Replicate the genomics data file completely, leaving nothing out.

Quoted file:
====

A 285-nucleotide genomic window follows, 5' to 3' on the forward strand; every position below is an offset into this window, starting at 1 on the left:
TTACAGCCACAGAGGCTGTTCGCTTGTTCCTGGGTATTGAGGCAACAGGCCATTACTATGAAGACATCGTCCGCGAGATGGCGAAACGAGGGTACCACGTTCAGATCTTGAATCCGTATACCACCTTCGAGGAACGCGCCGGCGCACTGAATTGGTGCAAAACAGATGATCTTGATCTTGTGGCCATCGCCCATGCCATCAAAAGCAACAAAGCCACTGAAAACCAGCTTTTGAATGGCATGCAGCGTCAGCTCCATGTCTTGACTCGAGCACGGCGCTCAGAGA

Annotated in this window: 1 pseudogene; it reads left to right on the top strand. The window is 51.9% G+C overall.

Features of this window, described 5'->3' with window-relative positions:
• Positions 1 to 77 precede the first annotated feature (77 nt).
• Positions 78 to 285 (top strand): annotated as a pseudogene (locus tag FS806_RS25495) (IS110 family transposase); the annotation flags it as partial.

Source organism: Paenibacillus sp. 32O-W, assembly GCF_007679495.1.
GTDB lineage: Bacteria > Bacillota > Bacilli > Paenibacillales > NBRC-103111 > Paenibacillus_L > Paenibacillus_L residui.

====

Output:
A 285-nucleotide genomic window follows, 5' to 3' on the forward strand; every position below is an offset into this window, starting at 1 on the left:
TTACAGCCACAGAGGCTGTTCGCTTGTTCCTGGGTATTGAGGCAACAGGCCATTACTATGAAGACATCGTCCGCGAGATGGCGAAACGAGGGTACCACGTTCAGATCTTGAATCCGTATACCACCTTCGAGGAACGCGCCGGCGCACTGAATTGGTGCAAAACAGATGATCTTGATCTTGTGGCCATCGCCCATGCCATCAAAAGCAACAAAGCCACTGAAAACCAGCTTTTGAATGGCATGCAGCGTCAGCTCCATGTCTTGACTCGAGCACGGCGCTCAGAGA

Annotated in this window: 1 pseudogene; it reads left to right on the top strand. The window is 51.9% G+C overall.

Features of this window, described 5'->3' with window-relative positions:
• Positions 1 to 77 precede the first annotated feature (77 nt).
• Positions 78 to 285 (top strand): annotated as a pseudogene (locus tag FS806_RS25495) (IS110 family transposase); the annotation flags it as partial.

Source organism: Paenibacillus sp. 32O-W, assembly GCF_007679495.1.
GTDB lineage: Bacteria > Bacillota > Bacilli > Paenibacillales > NBRC-103111 > Paenibacillus_L > Paenibacillus_L residui.